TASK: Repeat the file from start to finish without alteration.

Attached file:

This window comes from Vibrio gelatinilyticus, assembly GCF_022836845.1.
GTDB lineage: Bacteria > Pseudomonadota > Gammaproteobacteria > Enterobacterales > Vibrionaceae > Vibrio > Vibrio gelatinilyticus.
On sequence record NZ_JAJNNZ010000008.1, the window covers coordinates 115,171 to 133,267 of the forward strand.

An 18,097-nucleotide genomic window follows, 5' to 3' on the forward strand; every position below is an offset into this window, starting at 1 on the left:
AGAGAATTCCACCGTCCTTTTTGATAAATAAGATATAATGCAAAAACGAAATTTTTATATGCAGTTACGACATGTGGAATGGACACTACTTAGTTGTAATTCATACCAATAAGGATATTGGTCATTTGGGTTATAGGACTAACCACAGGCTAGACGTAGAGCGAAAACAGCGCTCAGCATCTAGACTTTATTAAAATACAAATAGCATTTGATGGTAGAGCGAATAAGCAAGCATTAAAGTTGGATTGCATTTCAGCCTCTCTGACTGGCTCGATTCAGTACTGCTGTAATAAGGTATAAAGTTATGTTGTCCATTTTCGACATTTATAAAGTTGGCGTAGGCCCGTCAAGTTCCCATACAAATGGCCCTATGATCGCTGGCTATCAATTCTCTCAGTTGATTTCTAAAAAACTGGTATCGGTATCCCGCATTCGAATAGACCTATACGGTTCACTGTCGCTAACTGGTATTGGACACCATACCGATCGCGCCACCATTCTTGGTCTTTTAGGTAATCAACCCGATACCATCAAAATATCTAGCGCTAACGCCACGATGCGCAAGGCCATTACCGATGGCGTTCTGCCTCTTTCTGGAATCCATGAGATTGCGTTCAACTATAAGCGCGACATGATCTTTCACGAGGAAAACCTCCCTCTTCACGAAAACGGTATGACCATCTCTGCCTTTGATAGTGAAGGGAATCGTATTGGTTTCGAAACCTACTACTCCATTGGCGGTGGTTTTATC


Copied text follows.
This window comes from Vibrio gelatinilyticus, assembly GCF_022836845.1.
GTDB lineage: Bacteria > Pseudomonadota > Gammaproteobacteria > Enterobacterales > Vibrionaceae > Vibrio > Vibrio gelatinilyticus.
On sequence record NZ_JAJNNZ010000008.1, the window covers coordinates 115,171 to 133,267 of the forward strand.

An 18,097-nucleotide genomic window follows, 5' to 3' on the forward strand; every position below is an offset into this window, starting at 1 on the left:
AGAGAATTCCACCGTCCTTTTTGATAAATAAGATATAATGCAAAAACGAAATTTTTATATGCAGTTACGACATGTGGAATGGACACTACTTAGTTGTAATTCATACCAATAAGGATATTGGTCATTTGGGTTATAGGACTAACCACAGGCTAGACGTAGAGCGAAAACAGCGCTCAGCATCTAGACTTTATTAAAATACAAATAGCATTTGATGGTAGAGCGAATAAGCAAGCATTAAAGTTGGATTGCATTTCAGCCTCTCTGACTGGCTCGATTCAGTACTGCTGTAATAAGGTATAAAGTTATGTTGTCCATTTTCGACATTTATAAAGTTGGCGTAGGCCCGTCAAGTTCCCATACAAATGGCCCTATGATCGCTGGCTATCAATTCTCTCAGTTGATTTCTAAAAAACTGGTATCGGTATCCCGCATTCGAATAGACCTATACGGTTCACTGTCGCTAACTGGTATTGGACACCATACCGATCGCGCCACCATTCTTGGTCTTTTAGGTAATCAACCCGATACCATCAAAATATCTAGCGCTAACGCCACGATGCGCAAGGCCATTACCGATGGCGTTCTGCCTCTTTCTGGAATCCATGAGATTGCGTTCAACTATAAGCGCGACATGATCTTTCACGAGGAAAACCTCCCTCTTCACGAAAACGGTATGACCATCTCTGCCTTTGATAGTGAAGGGAATCGTATTGGTTTCGAAACCTACTACTCCATTGGCGGTGGTTTTATC